Star-Crossed Lovers

“Dido and Aeneas * Helen and Paris * Layla and Majnoun * Antara and Bala * Prince Khosrow and Shirin * Pyramus and Thisbe * Romeo and Juliet * Abelard and Heloise * Tristan and Isolde

Only the saddest stories live forever.

Aeneas would betray his lover, Dido, the queen of Carthage (who had generously offered hospitality to his refugee-party from Troy) in order to follow his political destiny, while Paris would unwittingly start the whole gory cycle of the Trojan War by receiving the love of Helen, the most beautiful woman in the world, as reward from the Goddess Aphrodite.

The love of Majnoun (literally the ‘possessed’ or ‘mad one’) for his beloved friend from school, Layla, is perhaps the most influential of all the Arab world’s tales. The pair were separated by a family feud and after his beloved had been given to another man, Majnoun wasted his life away in the desert, a virgin ascetic composing love songs to his impossible dream. Scholars have traced fifty-nine variations of this tale, including the cycle of Antara and Abla; the Persian story of this love of Prince Khosrow for Princess Shirin; Pyramus and Thisbe; and the most famous spin-off of all—Romeo and Juliet(‘A pair of star-cross’d lovers take their life; Whose misadventured piteous overthrows, Do with their death bury their parents’ strife’).

Medieval European love was equally unpromising. The story of Abelard and Heloise begins with the elderly male canon-scholar seducing his brilliant but poor young pupil in twelfth-century Paris. Once pregnant she is sent away to give birth in Brittany and then tricked with a ‘secret and private’ marriage before being consigned to a nunnery. Only after Heloise’s many admirers take their revenge on Abelard by castrating him does his proper love grow, and it is as chaste monk and nun that they enjoy the correspondence that would later be published.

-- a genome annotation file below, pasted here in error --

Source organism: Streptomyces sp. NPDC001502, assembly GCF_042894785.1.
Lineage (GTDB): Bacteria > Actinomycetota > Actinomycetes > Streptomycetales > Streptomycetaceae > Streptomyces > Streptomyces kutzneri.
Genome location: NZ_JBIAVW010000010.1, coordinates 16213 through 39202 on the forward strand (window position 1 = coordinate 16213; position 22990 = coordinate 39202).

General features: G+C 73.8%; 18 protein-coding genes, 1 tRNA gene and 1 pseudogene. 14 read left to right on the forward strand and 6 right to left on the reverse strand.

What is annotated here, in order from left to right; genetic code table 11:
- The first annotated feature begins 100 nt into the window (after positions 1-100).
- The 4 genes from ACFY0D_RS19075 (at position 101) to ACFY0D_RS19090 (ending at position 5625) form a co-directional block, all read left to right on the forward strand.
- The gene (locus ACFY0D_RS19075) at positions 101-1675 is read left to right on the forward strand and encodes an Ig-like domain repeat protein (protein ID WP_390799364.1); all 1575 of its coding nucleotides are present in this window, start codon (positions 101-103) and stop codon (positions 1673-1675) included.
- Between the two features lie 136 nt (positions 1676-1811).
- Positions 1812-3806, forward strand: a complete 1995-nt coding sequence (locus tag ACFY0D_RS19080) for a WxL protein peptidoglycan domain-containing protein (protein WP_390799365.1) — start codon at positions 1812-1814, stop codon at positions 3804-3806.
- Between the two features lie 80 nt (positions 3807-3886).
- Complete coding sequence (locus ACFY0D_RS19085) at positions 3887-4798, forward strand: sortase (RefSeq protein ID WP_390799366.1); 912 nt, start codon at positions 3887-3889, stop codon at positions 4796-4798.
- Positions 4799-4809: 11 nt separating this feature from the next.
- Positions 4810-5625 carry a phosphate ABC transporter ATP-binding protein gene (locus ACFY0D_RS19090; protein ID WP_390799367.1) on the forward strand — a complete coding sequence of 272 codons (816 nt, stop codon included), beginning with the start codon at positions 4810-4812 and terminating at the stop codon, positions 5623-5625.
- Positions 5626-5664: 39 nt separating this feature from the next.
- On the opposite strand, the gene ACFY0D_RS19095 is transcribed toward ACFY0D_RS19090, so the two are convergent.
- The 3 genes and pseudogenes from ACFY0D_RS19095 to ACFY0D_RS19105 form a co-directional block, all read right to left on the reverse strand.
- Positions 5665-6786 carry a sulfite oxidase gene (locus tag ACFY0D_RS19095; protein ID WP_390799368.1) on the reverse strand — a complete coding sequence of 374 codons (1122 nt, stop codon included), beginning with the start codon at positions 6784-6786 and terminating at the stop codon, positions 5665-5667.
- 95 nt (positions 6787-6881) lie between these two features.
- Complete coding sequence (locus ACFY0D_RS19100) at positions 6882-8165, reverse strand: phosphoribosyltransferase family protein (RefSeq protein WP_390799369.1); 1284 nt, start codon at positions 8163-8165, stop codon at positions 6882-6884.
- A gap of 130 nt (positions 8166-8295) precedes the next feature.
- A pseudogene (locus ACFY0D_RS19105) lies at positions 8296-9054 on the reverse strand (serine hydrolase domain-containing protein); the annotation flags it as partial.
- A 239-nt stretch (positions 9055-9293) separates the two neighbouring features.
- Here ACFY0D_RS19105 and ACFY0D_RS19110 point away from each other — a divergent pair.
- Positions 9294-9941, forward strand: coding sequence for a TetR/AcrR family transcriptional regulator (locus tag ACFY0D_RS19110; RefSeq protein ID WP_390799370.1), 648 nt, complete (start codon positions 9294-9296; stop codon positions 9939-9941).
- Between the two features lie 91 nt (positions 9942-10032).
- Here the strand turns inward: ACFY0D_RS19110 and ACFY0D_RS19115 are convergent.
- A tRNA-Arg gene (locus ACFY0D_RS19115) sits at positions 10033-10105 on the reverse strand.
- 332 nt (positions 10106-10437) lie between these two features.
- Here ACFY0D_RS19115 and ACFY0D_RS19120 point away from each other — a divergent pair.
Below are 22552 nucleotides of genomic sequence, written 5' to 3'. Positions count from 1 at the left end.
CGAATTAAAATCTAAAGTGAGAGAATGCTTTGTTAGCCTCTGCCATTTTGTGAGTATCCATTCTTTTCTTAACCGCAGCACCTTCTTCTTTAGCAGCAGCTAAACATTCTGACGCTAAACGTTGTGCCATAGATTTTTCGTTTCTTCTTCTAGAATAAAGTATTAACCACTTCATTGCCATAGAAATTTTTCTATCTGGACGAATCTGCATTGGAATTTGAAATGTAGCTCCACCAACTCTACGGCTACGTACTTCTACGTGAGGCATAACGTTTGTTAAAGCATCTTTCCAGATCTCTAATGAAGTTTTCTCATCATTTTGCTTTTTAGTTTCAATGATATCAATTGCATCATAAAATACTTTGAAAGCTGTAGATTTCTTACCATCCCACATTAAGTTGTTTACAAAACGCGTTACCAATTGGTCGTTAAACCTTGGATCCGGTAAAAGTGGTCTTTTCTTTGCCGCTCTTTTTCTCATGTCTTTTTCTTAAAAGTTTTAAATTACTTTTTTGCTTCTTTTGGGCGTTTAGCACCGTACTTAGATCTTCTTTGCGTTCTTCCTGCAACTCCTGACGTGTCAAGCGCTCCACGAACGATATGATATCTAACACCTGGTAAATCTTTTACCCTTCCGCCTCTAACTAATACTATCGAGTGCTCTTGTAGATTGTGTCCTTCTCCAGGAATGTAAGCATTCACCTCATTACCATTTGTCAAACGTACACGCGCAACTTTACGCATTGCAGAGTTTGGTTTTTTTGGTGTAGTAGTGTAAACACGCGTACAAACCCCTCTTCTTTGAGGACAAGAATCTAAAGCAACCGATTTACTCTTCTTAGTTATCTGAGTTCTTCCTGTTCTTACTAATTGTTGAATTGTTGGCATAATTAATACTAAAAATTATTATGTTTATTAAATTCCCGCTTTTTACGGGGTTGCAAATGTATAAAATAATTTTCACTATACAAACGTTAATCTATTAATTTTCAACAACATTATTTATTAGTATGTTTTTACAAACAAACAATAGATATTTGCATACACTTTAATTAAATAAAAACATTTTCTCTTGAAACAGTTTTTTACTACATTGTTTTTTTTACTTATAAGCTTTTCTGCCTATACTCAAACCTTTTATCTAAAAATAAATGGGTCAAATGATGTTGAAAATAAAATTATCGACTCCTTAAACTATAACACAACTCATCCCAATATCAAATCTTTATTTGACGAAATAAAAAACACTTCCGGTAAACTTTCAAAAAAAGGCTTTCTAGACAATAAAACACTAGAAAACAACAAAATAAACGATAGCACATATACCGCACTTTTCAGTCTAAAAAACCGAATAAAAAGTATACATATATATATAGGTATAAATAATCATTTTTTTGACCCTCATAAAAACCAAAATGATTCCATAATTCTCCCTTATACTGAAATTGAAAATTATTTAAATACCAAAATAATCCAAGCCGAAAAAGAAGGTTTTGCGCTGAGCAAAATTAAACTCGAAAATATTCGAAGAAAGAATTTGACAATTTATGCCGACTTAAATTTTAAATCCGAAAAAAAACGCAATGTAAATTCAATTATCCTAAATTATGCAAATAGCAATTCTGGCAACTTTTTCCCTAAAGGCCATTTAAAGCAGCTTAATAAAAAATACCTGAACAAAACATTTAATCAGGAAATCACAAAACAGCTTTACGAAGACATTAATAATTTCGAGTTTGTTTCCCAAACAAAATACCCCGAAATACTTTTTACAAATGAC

Tristan and Isolde has inspired countless tellings, including Sir Thomas Malory’s creation of L’Morte d’Arthur. It has been traced to a twelfth century text but clearly looks back to a much older Celtic tradition in which the dashing young Tristan is sent to Ireland to bring back the beautiful Isolde for his uncle Mark, King of Cornwall. However, during their journey the two mistakenly drink a love potion destined to be consumed during the marriage ceremony. Thereafter their lives are full of deceit and romping adventure as they aspire to be good and dutiful to King Mark, yet stay true to their love. They can only break out of their fateful destiny by taking their own lives.”

Excerpted from: Rogerson, Barnaby. Rogerson’s Book of Numbers: The Culture of Numbers–from 1,001 Nights to the Seven Wonders of the World. New York: Picador, 2013.

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